The indictment also covers claims introduced in the Western District case, including the alleged theft of “Tappy” and an a Huawei bonus program overseen by managers for employees who stole confidential data from competitors. It also contains new details of alleged efforts by Huawei personnel to lie to federal investigators and obstruct justice, saying Huawei kept a manual listed as “Top Secret” with instructions for its corporate spies to “conceal their employment with HUAWEI during encounters with foreign law enforcement officials.” Finally, the indictment claims that Huawei personnel lie to FBI and Congress in an effort to cover up illegal dealings in Iran and North Korea, where it was doing business through “local affiliates” like Skycom.
Prosecutors are now demanding civil forfeiture of assets and profits related to the racketeering and trade theft conspiracy charges, as well as any profits from the alleged wire and banking fraud scheme to dodge sanctions. Huawei claimed over $US122 ($181) billion in sales revenue in 2019 and the brand is valued at around eight billion by Forbes, meaning the implications are huge. Though most of that is in China, where the company is headquartered and the government is unlikely to take action against its own nationals.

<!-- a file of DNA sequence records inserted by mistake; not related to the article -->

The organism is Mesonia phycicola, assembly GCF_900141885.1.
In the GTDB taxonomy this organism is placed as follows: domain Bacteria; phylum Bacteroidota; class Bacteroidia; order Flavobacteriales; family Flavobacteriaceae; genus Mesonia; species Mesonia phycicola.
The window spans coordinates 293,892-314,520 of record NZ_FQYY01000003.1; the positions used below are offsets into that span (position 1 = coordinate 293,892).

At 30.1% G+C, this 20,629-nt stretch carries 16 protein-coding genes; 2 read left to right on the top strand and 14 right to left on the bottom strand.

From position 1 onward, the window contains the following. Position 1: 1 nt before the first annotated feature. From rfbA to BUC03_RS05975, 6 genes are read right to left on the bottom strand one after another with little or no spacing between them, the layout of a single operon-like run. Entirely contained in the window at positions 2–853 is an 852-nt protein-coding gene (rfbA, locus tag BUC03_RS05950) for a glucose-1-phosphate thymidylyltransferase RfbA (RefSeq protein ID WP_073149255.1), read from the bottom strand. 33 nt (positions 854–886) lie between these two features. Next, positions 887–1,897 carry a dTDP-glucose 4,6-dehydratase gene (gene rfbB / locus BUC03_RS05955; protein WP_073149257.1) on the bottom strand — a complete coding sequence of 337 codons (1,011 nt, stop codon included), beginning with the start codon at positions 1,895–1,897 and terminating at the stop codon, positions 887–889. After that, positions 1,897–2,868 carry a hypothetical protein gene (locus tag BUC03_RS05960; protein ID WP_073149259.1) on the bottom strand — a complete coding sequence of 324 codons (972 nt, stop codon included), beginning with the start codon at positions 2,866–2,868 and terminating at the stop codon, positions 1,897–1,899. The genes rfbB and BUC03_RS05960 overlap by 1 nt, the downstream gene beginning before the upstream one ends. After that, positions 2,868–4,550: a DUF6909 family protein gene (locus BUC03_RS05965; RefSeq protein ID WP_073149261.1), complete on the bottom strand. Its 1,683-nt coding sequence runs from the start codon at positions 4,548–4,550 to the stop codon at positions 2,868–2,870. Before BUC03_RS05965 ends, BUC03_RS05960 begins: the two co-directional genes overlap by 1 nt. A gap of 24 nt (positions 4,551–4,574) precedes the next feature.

U.S. intelligence officials have also recently claimed (under the cover of anonymity, and without providing specifics) that they have hard evidence Huawei has been building surveillance backdoors into telco equipment it has been selling overseas to spy on behalf of Chinese military and security services. News of the indictment and the supposed smoking gun in the espionage claims hits as Germany, one of the allies the U.S. has been urging to reject Huawei, is making a decision as to whether to include it in a 5G infrastructure plan. The firm is also facing numerous sanctions by the Commerce Department and federal government that have greatly hurt its ability to do business.
Huawei strongly denies that it is a security threat and has cast the trade theft allegations as incorrect or the work of rogue employees. The U.S. and China continue to wage a trade war that has had major effects on global commerce, which has sparked suspicions that the escalating U.S. campaign against Huawei may be more of a political hostage-taking by the Trump administration designed to coerce its Chinese counterparts into striking a deal.
Huawei didn’t respond to a request for comment by Gizmodo, and we’ll update this post if we hear back.